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    "I haven't had to bare my soul but now I kind of have to": describing how voluntary assisted dying conscientious objectors anticipated approaching conversations with patients in Victoria, Australia
    Haining, CM ; Keogh, LA (BMC, 2021-11-12)
    BACKGROUND: Dealing with end of life is challenging for patients and health professionals alike. The situation becomes even more challenging when a patient requests a legally permitted medical service that a health professional is unable to provide due to a conflict of conscience. Such a scenario arises when Victorian health professionals, with a conscientious objection (CO) to voluntary assisted dying (VAD), are presented with patients who request VAD or merely ask about VAD. The Voluntary Assisted Dying Act 2017 (Vic) recognizes the inherent conflict of conscience that may arise for some health professionals when asked to provide VAD and responds by affording broad protection to conscientious objectors who wish to refuse to take part in the VAD process. METHODS: Seventeen semi-structured qualitative interviews were conducted with Victorian health professionals with a self-identified CO to VAD in the lead-up to the implementation of VAD in Victoria. Interviews explored how participants anticipated they would manage their CO in practice. Interviews were transcribed verbatim and analyzed thematically. RESULTS: Our results reveal that the way in which health professionals claimed they would approach CO conversations is variable and was dependant on the strength of their opposition to VAD. We categorized conscientious objectors according to their approach as either dissuasive non-referrers, passive non-referrers, facilitators or negotiators. Our study also explores the perceived difficulties of exercising one's CO as identified by our participants. CONCLUSION: The broad protection offered by the Voluntary Assisted Dying Act 2017 (Vic) encourages a range of behaviors from conscientious objectors, due to the minimal obligations imposed. In order to assist conscientious objectors, more policy, institutional guidance, and education needs to be available to conscientious objectors explicitly addressing how to effectively manage one's CO. Such guidance is imperative to ensuring that their moral integrity is preserved and that they are exercising their CO appropriately.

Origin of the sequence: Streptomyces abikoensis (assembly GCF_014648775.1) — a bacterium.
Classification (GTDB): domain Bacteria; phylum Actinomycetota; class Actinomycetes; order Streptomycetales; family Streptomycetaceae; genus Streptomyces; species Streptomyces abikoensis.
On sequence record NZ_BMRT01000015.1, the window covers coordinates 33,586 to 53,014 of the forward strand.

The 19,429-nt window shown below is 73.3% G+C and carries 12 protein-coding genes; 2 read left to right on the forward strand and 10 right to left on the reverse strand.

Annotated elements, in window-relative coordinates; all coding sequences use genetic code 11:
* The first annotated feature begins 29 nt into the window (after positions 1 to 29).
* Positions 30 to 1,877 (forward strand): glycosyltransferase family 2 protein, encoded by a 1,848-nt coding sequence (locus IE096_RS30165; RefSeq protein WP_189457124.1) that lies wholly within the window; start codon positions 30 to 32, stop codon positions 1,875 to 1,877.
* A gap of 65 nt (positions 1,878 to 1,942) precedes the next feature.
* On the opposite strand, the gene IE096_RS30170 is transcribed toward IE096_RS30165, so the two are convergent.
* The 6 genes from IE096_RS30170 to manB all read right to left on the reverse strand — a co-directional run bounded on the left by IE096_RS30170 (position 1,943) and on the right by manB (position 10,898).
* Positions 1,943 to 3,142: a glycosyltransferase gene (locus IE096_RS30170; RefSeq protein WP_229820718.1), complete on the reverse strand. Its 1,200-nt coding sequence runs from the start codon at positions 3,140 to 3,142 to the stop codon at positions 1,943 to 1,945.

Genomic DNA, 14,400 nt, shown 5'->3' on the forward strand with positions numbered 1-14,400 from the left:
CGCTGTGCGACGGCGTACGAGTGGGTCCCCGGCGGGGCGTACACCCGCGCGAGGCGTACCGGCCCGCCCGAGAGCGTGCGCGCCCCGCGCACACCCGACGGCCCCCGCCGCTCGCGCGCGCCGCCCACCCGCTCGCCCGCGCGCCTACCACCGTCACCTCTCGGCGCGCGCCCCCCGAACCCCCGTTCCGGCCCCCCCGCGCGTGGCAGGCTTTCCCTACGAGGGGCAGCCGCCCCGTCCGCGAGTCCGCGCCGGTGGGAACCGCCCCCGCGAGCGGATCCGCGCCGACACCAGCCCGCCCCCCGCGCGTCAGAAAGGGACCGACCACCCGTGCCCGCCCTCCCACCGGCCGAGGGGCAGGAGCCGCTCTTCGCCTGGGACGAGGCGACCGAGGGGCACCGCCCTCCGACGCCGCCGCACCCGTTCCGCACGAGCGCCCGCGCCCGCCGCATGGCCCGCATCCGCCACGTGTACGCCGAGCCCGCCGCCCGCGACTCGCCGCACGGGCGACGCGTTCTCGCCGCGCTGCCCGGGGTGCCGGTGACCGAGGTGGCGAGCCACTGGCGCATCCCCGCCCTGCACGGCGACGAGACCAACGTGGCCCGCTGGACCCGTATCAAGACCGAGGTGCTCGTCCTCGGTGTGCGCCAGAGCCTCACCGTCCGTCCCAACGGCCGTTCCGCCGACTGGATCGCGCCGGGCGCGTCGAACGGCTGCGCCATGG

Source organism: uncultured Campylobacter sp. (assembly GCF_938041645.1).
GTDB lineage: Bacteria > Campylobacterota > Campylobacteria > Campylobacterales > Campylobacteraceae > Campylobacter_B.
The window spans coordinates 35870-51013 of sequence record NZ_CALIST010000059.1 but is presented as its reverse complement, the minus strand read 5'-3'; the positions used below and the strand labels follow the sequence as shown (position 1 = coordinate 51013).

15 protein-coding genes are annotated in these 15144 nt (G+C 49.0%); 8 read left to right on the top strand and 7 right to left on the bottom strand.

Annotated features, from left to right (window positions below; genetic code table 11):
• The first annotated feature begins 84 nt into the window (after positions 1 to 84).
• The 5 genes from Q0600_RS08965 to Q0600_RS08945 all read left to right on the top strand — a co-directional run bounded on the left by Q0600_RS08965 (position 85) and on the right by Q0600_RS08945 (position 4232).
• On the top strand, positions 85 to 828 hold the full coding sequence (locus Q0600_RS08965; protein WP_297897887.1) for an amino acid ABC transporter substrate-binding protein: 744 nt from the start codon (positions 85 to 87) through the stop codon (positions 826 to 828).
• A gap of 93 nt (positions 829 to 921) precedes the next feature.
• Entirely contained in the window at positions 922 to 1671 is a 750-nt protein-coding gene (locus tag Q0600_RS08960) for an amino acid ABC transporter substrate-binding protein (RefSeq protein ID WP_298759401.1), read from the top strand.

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    Impact of personal genomic risk information on melanoma prevention behaviors and psychological outcomes: a randomized controlled trial
    Smit, AK ; Allen, M ; Beswick, B ; Butow, P ; Dawkins, H ; Dobbinson, SJ ; Dunlop, KL ; Espinoza, D ; Fenton, G ; Kanetsky, PA ; Keogh, L ; Kimlin, MG ; Kirk, J ; Law, MH ; Lo, S ; Low, C ; Mann, GJ ; Reyes-Marcelino, G ; Morton, RL ; Newson, AJ ; Savard, J ; Trevena, L ; Wordsworth, S ; Cust, AE (SPRINGERNATURE, 2021-08-12)
    PURPOSE: We evaluated the impact of personal melanoma genomic risk information on sun-related behaviors and psychological outcomes. METHODS: In this parallel group, open, randomized controlled trial, 1,025 Australians of European ancestry without melanoma and aged 18-69 years were recruited via the Medicare database (3% consent). Participants were randomized to the intervention (n = 513; saliva sample for genetic testing, personalized melanoma risk booklet based on a 40-variant polygenic risk score, telephone-based genetic counseling, educational booklet) or control (n = 512; educational booklet). Wrist-worn ultraviolet (UV) radiation dosimeters (10-day wear) and questionnaires were administered at baseline, 1 month postintervention, and 12 months postbaseline. RESULTS: At 12 months, 948 (92%) participants completed dosimetry and 973 (95%) the questionnaire. For the primary outcome, there was no effect of the genomic risk intervention on objectively measured UV exposure at 12 months, irrespective of traditional risk factors. For secondary outcomes at 12 months, the intervention reduced sunburns (risk ratio: 0.72, 95% confidence interval: 0.54-0.96), and increased skin examinations among women. Melanoma-related worry was reduced. There was no overall impact on general psychological distress. CONCLUSION: Personalized genomic risk information did not influence sun exposure patterns but did improve some skin cancer prevention and early detection behaviors, suggesting it may be useful for precision prevention. There was no evidence of psychological harm.